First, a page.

- Click Generate > Generate Example Design to generate an example design (for select cores).
The IP Catalog is also available in Platform Designer (View > IP Catalog). The Platform Designer IP Catalog includes exclusive system interconnect, video and image processing, and other system-level IP that are not available in the Intel® Quartus® Prime IP Catalog. Refer to Creating a System with Platform Designer or Creating a System with Platform Designer (Standard) for information on use of IP in Platform Designer (Standard) and Platform Designer, respectively.
The Intel® Quartus® Prime software installs IP cores in the following locations by default:
|<drive>:\intelFPGA_pro\quartus\ip\altera||Intel® Quartus® Prime Pro Edition||Windows®|
|<drive>:\intelFPGA\quartus\ip\altera||Intel® Quartus® Prime Standard Edition||Windows|
|<home directory>:/intelFPGA_pro/quartus/ip/altera||Intel® Quartus® Prime Pro Edition||Linux®|
|<home directory>:/intelFPGA/quartus/ip/altera||Intel® Quartus® Prime Standard Edition||Linux|
- Simulate the behavior of a licensed Intel® FPGA IP core in your system.
- Verify the functionality, size, and speed of the IP core quickly and easily.
- Generate time-limited device programming files for designs that include IP cores.
- Program a device with your IP core and verify your design in hardware.
Intel® FPGA IP Evaluation Mode supports the following operation modes:
- Tethered—Allows running the design containing the licensed Intel® FPGA IP indefinitely with a connection between your board and the host computer. Tethered mode requires a serial joint test action group (JTAG) cable connected between the JTAG port on your board and the host computer, which is running the Intel® Quartus® Prime Programmer for the duration of the hardware evaluation period. The Programmer only requires a minimum installation of the Intel® Quartus® Prime software, and requires no Intel® Quartus® Prime license. The host computer controls the evaluation time by sending a periodic signal to the device via the JTAG port. If all licensed IP cores in the design support tethered mode, the evaluation time runs until any IP core evaluation expires. If all of the IP cores support unlimited evaluation time, the device does not time-out.
- Untethered—Allows running the design containing the licensed IP for a limited time. The IP core reverts to untethered mode if the device disconnects from the host computer running the Intel® Quartus® Prime software. The IP core also reverts to untethered mode if any other licensed IP core in the design does not support tethered mode.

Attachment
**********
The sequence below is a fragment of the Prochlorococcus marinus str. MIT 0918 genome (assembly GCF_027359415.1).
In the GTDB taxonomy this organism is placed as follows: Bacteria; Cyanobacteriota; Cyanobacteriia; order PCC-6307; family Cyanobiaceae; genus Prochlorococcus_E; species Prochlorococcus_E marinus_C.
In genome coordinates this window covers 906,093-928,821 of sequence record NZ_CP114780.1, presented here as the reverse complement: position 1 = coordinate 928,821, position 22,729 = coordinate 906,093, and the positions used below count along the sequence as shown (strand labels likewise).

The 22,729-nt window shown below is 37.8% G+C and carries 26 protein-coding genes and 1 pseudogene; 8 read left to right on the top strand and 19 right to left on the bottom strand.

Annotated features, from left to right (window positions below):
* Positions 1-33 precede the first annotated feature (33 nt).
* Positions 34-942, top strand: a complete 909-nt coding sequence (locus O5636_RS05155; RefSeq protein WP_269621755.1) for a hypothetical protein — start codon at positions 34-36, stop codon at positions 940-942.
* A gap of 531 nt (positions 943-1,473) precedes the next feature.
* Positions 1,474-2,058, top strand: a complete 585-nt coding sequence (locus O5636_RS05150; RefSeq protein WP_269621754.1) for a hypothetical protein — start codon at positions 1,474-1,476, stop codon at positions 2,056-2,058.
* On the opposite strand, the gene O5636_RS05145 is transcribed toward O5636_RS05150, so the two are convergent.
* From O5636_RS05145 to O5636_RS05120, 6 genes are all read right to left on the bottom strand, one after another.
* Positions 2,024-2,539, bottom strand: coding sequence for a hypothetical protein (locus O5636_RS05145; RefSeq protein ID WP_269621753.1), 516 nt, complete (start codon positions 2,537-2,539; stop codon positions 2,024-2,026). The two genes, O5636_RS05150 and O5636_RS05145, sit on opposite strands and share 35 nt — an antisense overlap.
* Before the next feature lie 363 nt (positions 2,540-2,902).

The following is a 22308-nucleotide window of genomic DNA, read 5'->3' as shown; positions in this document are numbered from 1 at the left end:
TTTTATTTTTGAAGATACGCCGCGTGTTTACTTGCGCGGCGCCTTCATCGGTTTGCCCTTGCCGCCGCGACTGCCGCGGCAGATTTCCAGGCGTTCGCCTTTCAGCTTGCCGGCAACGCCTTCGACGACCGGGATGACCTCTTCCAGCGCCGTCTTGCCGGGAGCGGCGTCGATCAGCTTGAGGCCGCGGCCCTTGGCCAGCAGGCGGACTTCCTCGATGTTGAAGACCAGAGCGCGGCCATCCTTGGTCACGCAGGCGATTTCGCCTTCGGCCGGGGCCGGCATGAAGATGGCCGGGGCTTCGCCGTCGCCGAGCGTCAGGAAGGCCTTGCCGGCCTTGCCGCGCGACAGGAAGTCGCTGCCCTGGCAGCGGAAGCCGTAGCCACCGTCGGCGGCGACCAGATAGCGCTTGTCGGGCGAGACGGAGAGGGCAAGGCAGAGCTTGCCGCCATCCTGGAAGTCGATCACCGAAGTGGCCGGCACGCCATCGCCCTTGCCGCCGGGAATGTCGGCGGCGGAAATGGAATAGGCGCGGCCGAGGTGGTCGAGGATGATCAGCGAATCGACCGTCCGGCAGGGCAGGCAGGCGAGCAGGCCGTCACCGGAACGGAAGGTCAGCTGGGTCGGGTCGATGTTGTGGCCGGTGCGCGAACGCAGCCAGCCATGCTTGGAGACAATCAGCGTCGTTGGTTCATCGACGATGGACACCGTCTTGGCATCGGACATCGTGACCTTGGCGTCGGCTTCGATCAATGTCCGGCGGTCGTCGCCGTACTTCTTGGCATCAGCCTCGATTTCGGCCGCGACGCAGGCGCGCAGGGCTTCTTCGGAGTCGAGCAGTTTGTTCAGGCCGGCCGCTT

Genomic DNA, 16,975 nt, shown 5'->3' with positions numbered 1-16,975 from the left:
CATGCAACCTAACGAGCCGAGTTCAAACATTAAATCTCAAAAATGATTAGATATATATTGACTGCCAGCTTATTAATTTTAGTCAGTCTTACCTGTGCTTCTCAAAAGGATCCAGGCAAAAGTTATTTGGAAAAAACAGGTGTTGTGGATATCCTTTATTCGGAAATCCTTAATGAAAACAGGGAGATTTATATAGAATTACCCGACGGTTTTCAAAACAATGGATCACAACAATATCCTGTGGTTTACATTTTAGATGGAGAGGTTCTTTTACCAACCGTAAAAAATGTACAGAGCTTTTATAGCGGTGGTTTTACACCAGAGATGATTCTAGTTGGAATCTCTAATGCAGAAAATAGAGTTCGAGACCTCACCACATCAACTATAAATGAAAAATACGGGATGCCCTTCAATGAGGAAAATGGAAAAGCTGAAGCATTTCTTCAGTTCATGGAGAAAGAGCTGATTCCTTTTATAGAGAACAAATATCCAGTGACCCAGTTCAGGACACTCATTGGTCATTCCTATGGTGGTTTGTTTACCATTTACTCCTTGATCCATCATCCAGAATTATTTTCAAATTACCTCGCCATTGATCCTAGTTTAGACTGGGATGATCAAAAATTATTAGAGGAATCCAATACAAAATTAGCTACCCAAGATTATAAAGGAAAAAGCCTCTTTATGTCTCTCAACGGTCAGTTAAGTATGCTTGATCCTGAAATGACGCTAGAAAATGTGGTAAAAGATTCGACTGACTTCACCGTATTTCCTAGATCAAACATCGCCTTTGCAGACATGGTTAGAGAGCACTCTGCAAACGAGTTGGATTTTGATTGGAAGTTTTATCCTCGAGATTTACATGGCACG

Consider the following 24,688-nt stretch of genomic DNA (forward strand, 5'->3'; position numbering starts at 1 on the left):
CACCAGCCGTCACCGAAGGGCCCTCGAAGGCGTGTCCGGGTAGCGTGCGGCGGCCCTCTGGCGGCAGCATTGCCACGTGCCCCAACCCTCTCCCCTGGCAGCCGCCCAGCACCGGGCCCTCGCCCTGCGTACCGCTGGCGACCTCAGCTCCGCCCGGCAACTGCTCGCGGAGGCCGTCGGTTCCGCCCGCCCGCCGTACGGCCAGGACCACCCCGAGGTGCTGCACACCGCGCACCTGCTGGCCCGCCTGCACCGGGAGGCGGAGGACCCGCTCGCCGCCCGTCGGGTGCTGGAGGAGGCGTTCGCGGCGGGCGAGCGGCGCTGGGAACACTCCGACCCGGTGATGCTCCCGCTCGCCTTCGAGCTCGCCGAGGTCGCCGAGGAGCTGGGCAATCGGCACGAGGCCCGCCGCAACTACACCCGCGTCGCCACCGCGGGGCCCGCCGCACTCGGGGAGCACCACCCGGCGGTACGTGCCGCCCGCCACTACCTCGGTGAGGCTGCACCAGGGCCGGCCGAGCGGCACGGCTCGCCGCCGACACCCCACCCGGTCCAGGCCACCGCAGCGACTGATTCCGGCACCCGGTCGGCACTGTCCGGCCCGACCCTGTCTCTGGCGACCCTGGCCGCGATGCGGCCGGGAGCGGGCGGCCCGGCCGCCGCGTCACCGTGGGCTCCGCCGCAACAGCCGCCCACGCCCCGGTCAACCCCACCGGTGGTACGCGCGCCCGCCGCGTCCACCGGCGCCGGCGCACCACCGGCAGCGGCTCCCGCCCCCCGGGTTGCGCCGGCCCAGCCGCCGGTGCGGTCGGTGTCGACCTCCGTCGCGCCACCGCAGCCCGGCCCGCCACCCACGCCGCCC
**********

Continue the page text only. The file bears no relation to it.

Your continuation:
When the evaluation time expires for any licensed Intel® FPGA IP in the design, the design stops functioning. All IP cores that use the Intel® FPGA IP Evaluation Mode time out simultaneously when any IP core in the design times out. When the evaluation time expires, you must reprogram the FPGA device before continuing hardware verification. To extend use of the IP core for production, purchase a full production license for the IP core.
You must purchase the license and generate a full production license key before you can generate an unrestricted device programming file. During Intel® FPGA IP Evaluation Mode, the Compiler only generates a time-limited device programming file (<project name> _time_limited.sof) that expires at the time limit.
Intel® licenses IP cores on a per-seat, perpetual basis. The license fee includes first-year maintenance and support. You must renew the maintenance contract to receive updates, bug fixes, and technical support beyond the first year. You must purchase a full production license for Intel® FPGA IP cores that require a production license, before generating programming files that you may use for an unlimited time. During Intel® FPGA IP Evaluation Mode, the Compiler only generates a time-limited device programming file (<project name> _time_limited.sof) that expires at the time limit. To obtain your production license keys, visit the Self-Service Licensing Center or contact your local Intel FPGA representative.
The Intel® FPGA Software License Agreements govern the installation and use of licensed IP cores, the Intel® Quartus® Prime design software, and all unlicensed IP cores.
- In the IP Catalog (Tools > IP Catalog), locate and double-click the name of the IP core to customize. The parameter editor appears.
- Specify a top-level name and output HDL file type for your IP variation. This name identifies the IP core variation files in your project. Click OK. Do not include spaces in IP variation names or paths.
- Specify the parameters and options for your IP variation in the parameter editor. Refer to your IP core user guide for information about specific IP core parameters.
Generate (depending on the parameter editor
version). The parameter editor generates the files for your IP variation
according to your specifications. Click
Exit if prompted when generation is complete.
The parameter editor adds the top-level
.qip file to the current project
Note: For devices released prior to Intel® Arria® 10 devices, the generated .qip and .sip files must be added to your project to represent IP and Platform Designer systems. To manually add an IP variation generated with legacy parameter editor to a project, click Project > Add/Remove Files in Project and add the IP variation .qip file.